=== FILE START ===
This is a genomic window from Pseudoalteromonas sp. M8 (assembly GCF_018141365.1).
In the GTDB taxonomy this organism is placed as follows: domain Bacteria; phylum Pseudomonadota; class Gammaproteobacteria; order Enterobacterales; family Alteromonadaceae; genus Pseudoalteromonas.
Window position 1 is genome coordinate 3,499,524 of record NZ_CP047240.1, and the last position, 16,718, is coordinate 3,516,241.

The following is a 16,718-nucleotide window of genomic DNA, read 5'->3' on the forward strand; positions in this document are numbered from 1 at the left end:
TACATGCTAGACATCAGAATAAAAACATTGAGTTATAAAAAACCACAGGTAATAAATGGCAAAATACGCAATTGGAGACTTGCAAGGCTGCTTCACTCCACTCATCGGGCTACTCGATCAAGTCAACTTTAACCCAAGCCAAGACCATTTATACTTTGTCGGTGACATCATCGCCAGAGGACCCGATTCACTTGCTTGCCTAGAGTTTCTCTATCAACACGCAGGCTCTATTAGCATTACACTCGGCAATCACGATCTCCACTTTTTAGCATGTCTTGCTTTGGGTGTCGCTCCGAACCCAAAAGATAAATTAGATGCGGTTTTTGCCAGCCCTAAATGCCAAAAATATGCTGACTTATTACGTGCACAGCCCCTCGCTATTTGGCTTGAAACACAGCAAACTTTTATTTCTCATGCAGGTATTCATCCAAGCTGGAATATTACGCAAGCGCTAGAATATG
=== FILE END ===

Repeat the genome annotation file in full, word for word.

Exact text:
This is a genomic window from Pseudoalteromonas sp. M8 (assembly GCF_018141365.1).
In the GTDB taxonomy this organism is placed as follows: domain Bacteria; phylum Pseudomonadota; class Gammaproteobacteria; order Enterobacterales; family Alteromonadaceae; genus Pseudoalteromonas.
Window position 1 is genome coordinate 3,499,524 of record NZ_CP047240.1, and the last position, 16,718, is coordinate 3,516,241.

The following is a 16,718-nucleotide window of genomic DNA, read 5'->3' on the forward strand; positions in this document are numbered from 1 at the left end:
TACATGCTAGACATCAGAATAAAAACATTGAGTTATAAAAAACCACAGGTAATAAATGGCAAAATACGCAATTGGAGACTTGCAAGGCTGCTTCACTCCACTCATCGGGCTACTCGATCAAGTCAACTTTAACCCAAGCCAAGACCATTTATACTTTGTCGGTGACATCATCGCCAGAGGACCCGATTCACTTGCTTGCCTAGAGTTTCTCTATCAACACGCAGGCTCTATTAGCATTACACTCGGCAATCACGATCTCCACTTTTTAGCATGTCTTGCTTTGGGTGTCGCTCCGAACCCAAAAGATAAATTAGATGCGGTTTTTGCCAGCCCTAAATGCCAAAAATATGCTGACTTATTACGTGCACAGCCCCTCGCTATTTGGCTTGAAACACAGCAAACTTTTATTTCTCATGCAGGTATTCATCCAAGCTGGAATATTACGCAAGCGCTAGAATATG